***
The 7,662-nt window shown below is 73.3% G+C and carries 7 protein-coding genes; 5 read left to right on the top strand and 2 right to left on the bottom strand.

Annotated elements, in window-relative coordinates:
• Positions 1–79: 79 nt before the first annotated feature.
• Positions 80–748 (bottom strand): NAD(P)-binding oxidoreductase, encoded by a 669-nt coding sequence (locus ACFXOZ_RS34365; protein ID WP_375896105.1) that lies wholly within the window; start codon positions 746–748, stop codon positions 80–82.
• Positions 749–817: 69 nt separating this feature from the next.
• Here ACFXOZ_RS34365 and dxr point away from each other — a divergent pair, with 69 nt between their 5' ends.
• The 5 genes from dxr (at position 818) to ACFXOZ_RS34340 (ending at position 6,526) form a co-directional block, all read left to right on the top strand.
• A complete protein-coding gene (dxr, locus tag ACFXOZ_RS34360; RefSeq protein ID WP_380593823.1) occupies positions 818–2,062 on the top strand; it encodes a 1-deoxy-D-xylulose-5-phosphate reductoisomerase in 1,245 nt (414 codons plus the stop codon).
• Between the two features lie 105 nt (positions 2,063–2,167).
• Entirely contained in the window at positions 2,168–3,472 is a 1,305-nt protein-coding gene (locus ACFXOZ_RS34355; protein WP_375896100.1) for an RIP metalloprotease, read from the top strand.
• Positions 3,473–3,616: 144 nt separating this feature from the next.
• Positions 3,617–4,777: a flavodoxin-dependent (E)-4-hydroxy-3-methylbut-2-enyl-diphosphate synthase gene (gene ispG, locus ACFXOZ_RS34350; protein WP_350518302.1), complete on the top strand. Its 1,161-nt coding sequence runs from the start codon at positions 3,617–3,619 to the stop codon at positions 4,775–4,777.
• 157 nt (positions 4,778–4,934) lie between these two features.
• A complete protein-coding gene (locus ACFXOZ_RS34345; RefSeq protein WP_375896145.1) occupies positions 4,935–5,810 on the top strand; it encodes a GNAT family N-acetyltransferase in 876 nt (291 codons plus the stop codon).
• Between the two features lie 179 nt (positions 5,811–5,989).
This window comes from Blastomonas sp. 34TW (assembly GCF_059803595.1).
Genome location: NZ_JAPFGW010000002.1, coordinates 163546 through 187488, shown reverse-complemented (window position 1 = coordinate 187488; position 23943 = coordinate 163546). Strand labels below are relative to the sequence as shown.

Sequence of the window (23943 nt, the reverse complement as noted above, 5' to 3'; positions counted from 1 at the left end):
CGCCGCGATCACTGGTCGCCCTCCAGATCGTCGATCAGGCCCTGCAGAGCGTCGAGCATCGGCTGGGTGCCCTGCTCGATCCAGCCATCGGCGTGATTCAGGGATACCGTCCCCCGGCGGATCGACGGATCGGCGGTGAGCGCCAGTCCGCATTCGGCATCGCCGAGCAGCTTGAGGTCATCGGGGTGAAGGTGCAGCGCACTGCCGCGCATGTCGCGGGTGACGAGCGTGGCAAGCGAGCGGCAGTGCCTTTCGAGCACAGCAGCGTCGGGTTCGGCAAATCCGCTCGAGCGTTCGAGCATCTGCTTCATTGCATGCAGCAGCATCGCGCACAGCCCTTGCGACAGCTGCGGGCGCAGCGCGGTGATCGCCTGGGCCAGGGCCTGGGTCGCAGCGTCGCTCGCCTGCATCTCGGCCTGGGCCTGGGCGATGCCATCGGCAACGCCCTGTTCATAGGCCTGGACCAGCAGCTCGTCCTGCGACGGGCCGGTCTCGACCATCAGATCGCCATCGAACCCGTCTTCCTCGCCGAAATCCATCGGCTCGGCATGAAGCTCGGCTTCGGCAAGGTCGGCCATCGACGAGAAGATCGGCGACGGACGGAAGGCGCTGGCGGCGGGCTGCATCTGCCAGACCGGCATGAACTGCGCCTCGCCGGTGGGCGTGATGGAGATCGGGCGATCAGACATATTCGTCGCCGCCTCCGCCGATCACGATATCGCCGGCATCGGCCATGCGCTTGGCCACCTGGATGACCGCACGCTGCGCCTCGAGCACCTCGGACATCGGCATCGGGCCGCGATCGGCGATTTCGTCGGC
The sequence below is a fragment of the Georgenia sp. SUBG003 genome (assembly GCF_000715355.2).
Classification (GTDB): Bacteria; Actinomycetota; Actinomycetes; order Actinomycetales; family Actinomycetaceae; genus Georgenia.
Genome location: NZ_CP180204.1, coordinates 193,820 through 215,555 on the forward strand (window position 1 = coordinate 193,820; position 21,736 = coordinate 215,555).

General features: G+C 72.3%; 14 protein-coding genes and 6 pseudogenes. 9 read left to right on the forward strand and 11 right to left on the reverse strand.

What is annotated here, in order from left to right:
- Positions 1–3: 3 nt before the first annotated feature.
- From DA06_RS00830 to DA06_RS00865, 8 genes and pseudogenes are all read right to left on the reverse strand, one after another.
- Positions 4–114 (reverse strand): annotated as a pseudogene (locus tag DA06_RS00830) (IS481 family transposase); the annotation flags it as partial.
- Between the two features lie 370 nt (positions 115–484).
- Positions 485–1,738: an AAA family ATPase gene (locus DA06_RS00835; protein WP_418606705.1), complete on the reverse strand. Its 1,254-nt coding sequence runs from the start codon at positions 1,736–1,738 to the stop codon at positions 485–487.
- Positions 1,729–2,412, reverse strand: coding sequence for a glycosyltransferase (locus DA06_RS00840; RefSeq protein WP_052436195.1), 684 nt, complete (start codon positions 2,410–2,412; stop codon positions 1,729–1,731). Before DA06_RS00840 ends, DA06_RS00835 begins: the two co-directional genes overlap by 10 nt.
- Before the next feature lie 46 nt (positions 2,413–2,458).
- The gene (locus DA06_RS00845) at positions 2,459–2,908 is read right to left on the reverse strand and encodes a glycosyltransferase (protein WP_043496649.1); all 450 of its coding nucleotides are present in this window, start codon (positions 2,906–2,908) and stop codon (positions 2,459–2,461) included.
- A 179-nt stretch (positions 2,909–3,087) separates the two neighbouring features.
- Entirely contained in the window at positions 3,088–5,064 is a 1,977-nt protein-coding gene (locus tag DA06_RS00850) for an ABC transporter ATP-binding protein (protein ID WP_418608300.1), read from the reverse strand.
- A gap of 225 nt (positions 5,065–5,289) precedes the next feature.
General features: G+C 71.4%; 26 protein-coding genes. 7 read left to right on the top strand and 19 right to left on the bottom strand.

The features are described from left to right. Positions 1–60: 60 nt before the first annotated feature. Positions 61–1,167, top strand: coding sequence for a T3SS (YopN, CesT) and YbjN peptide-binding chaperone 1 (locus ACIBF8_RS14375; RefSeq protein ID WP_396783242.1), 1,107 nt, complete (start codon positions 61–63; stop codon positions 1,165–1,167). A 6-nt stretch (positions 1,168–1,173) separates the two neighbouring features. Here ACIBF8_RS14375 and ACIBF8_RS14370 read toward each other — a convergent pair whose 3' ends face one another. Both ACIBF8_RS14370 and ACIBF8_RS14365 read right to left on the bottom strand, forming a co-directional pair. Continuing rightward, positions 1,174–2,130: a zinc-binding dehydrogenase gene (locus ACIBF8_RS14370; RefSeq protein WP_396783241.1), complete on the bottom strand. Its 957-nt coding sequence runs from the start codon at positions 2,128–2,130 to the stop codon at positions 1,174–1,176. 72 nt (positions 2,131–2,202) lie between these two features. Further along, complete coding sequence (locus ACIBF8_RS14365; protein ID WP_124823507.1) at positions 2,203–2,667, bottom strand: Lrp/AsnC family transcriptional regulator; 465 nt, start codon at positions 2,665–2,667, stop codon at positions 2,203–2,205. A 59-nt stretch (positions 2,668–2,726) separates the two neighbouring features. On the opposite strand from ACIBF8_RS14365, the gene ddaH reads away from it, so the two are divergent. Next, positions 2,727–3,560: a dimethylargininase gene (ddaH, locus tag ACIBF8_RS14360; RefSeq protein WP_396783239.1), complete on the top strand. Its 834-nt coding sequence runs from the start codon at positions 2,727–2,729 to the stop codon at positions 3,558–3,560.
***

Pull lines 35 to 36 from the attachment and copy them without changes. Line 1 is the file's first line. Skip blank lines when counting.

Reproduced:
- A gap of 225 nt (positions 5,065–5,289) precedes the next feature.
General features: G+C 71.4%; 26 protein-coding genes. 7 read left to right on the top strand and 19 right to left on the bottom strand.